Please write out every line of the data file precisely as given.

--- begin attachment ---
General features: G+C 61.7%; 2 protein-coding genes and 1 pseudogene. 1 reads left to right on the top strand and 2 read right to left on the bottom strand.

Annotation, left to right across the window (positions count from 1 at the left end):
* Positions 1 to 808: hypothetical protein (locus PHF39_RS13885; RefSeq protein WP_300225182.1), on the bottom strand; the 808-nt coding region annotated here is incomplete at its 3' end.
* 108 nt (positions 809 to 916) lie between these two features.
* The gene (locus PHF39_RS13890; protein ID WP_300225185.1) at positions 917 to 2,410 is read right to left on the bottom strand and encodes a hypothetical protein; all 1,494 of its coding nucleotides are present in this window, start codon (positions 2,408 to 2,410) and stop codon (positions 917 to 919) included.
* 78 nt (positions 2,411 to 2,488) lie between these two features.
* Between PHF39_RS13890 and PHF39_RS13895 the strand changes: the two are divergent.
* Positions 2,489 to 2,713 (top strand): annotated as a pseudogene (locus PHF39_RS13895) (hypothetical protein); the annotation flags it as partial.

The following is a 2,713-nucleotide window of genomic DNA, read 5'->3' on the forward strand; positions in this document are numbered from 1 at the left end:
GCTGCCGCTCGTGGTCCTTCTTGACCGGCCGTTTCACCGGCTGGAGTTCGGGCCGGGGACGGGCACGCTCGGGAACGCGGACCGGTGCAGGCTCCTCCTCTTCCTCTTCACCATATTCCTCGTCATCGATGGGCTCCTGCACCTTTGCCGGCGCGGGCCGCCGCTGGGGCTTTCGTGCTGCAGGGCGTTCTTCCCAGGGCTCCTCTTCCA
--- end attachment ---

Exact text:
General features: G+C 61.7%; 2 protein-coding genes and 1 pseudogene. 1 reads left to right on the top strand and 2 read right to left on the bottom strand.

Annotation, left to right across the window (positions count from 1 at the left end):
* Positions 1 to 808: hypothetical protein (locus PHF39_RS13885; RefSeq protein WP_300225182.1), on the bottom strand; the 808-nt coding region annotated here is incomplete at its 3' end.
* 108 nt (positions 809 to 916) lie between these two features.
* The gene (locus PHF39_RS13890; protein ID WP_300225185.1) at positions 917 to 2,410 is read right to left on the bottom strand and encodes a hypothetical protein; all 1,494 of its coding nucleotides are present in this window, start codon (positions 2,408 to 2,410) and stop codon (positions 917 to 919) included.
* 78 nt (positions 2,411 to 2,488) lie between these two features.
* Between PHF39_RS13890 and PHF39_RS13895 the strand changes: the two are divergent.
* Positions 2,489 to 2,713 (top strand): annotated as a pseudogene (locus PHF39_RS13895) (hypothetical protein); the annotation flags it as partial.

The following is a 2,713-nucleotide window of genomic DNA, read 5'->3' on the forward strand; positions in this document are numbered from 1 at the left end:
GCTGCCGCTCGTGGTCCTTCTTGACCGGCCGTTTCACCGGCTGGAGTTCGGGCCGGGGACGGGCACGCTCGGGAACGCGGACCGGTGCAGGCTCCTCCTCTTCCTCTTCACCATATTCCTCGTCATCGATGGGCTCCTGCACCTTTGCCGGCGCGGGCCGCCGCTGGGGCTTTCGTGCTGCAGGGCGTTCTTCCCAGGGCTCCTCTTCCA